The horrible torture inflicted on slaves who broke the law in Malta is graphically illustrated in a new book by Prof. Godfrey Wettinger.
'History of Slavery in Malta' will soon be published by Publishers Enterprises Group (PEG) Ltd.
Although the bulk of the work consists of the Ph.D thesis that Prof. Wettinger presented to the University of London about 40 years ago, this is the first publication that reveals details about the rules and regulations imposed on slaves in Malta.
"I have quoted from about 800 manuscripts of the Order of St John," Prof. Wettinger said.
Torture was administered in St George's Square (the Palace Square) in Valletta, where slaves were tied to a stone column and flogged. Sometimes the accused was restrained on a horse-drawn cart and paraded around the main streets of Valletta while his body was repeatedly burnt with a branding iron heated over a stove.
Other forms of torture included being quartered by boats and being held by a noose in mid-air while being investigated for alleged misdemeanours.
A series of cartoons recording the methods of torture and how they were administered shows a priest earnestly asking the victim, who is being taunted with a branding iron, to abandon his faith and convert to Christianity.
At night, slaves were kept in a prison located opposite the lower Barrakka Gardens. In the prison, slaves had their own tavern because they were not allowed to buy food and drink from other outlets.
There were two other slave prisons: one close to Fort St Angelo in Vittoriosa and another in Senglea.
Owners could keep only one slave at home and did not allow him or her to leave the house after sunset.
The law was harsh on slaves; they had to have their head shaved except for a pony tail, and clothes that highlighted their social status.
Black slaves were thought not fit to serve as rowers at sea and therefore did not fetch a good price. Instead they were employed as domestic help.
All slaves were freed when Napoleon came to Malta in 1798, and it then became fashionable for families to display a statue of a black manservant, made of plaster of Paris, in the stairwell of their house.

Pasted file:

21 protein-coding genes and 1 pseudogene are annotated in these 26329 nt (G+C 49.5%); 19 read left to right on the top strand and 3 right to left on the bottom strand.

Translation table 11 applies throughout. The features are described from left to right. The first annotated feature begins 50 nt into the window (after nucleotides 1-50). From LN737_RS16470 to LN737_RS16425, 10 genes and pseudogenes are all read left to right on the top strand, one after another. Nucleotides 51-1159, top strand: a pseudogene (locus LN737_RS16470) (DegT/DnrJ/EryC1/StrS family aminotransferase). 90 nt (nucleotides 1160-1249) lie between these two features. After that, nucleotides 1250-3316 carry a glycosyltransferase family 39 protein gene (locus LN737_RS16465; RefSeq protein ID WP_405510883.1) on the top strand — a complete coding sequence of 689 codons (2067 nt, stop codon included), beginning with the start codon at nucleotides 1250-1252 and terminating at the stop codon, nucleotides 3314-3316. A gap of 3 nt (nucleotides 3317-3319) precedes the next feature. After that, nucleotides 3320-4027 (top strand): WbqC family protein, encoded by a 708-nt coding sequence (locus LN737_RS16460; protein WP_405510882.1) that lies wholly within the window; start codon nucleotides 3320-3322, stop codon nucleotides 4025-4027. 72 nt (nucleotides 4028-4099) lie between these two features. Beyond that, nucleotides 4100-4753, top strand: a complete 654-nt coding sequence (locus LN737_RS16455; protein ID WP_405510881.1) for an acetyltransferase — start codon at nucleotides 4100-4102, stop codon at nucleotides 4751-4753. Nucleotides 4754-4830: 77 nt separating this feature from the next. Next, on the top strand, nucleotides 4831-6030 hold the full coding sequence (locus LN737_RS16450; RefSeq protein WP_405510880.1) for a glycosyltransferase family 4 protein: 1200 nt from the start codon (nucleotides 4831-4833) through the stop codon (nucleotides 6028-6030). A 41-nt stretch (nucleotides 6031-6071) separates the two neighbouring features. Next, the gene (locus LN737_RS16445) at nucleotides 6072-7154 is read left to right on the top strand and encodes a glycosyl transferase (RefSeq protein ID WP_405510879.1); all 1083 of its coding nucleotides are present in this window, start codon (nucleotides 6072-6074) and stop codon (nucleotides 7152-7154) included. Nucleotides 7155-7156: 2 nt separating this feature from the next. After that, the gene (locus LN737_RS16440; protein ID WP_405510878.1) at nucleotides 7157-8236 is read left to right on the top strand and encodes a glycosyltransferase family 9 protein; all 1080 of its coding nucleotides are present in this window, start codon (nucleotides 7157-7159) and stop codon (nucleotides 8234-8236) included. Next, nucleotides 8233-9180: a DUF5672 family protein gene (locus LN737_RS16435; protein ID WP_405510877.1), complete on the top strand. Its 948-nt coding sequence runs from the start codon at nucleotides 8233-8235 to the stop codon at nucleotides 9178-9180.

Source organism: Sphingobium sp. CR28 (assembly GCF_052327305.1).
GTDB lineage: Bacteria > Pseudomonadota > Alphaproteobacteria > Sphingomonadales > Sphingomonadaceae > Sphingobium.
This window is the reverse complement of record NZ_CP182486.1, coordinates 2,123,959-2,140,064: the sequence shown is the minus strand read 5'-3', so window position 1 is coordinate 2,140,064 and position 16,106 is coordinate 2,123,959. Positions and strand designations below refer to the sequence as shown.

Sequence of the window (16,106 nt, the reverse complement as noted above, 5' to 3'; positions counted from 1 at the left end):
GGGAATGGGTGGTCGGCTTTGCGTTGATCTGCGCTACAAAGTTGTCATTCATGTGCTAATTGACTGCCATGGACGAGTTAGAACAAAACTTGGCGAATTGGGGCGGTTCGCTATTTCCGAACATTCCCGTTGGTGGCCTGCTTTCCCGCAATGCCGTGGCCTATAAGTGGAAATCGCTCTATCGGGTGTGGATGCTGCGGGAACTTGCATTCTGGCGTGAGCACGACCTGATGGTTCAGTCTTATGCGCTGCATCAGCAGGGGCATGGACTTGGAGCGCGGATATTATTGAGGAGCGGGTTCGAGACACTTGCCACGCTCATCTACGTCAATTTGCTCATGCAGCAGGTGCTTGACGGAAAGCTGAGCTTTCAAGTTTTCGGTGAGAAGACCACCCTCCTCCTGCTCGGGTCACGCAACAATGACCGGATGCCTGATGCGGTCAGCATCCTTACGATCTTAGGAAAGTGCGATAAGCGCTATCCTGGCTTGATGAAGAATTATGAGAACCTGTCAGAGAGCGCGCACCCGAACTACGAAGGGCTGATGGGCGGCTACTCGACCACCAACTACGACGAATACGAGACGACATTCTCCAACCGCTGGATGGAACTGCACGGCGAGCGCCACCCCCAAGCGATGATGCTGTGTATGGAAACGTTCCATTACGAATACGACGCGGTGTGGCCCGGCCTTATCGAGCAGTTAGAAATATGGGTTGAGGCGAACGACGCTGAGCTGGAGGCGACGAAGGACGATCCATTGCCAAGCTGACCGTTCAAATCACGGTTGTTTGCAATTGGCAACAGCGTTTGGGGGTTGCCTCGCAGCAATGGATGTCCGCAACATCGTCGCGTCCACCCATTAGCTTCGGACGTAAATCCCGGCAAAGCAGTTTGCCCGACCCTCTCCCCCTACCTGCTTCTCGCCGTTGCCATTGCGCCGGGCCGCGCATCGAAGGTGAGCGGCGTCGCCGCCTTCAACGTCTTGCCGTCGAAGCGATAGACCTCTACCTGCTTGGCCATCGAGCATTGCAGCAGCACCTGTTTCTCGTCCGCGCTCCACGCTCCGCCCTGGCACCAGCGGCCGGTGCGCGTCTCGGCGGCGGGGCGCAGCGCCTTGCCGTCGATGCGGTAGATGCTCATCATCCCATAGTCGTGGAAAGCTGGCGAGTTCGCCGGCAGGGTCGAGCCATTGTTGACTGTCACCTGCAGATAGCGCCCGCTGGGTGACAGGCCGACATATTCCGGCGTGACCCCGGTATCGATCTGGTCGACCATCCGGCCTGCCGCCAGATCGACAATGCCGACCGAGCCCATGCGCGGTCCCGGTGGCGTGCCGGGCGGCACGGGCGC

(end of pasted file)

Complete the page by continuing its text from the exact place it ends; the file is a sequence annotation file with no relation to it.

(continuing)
The slave trade was regulated by a mechanism determining how slaves could be ransomed. The Knights of St John used to collect details about the provenance of slaves in order to be able to estimate a ransom fee. The more well-off the slave's family, the higher the ransom asked for the slave's release.
The book takes up the history of slaves from the year 1000 when scant historical documentation was available.
"The buying and selling of slaves was legal. Slaves were either captured at sea or during sorties mainly by corsairs on North African coasts," Prof. Wettinger said.
Corsairs were private operators licensed to fight enemy ships.
"When sailors, soldiers and passengers were captured, they were brought to Malta, held in quarantine for 40 days - people were terrified of the plague and we are talking about the year 1600 onwards - and they were sold at an auction in a notary's office.
"The more daring slaves used to escape although it was not easy to leave the island. Slaves were not allowed to get close to Grand Harbour and they could not get aboard a boat unless a Christian got on board first.
"Slaves were made to wear a ring and a chain on one foot. Closer to the year 1710, the slave population was about 3,000, about 100 of whom were women."
Investigations about the provenance of slaves could take months.
The contract was signed at a notary's office and there are 6,000 manuscripts that used to belong to these notaries.
Attempts were made to save the soul of slaves and a missionary who spoke Turkish and another who was fluent in Arabic visited slave prisons.
"If slaves became Christian they were paid some pocket money and given better quality bread. We still use the idiom 'skond x'hobz jiekol' meaning 'depending on what type of bread he eats' which is indicative of one's social status.
"Slaves who changed their religious faith were given a Christian name and adopted the surname of their godfather or owners.
"The prison used to house a mosque. This arrangement was reciprocated for Christian slaves in North Africa who were provided with religious services," said Prof. Wettinger.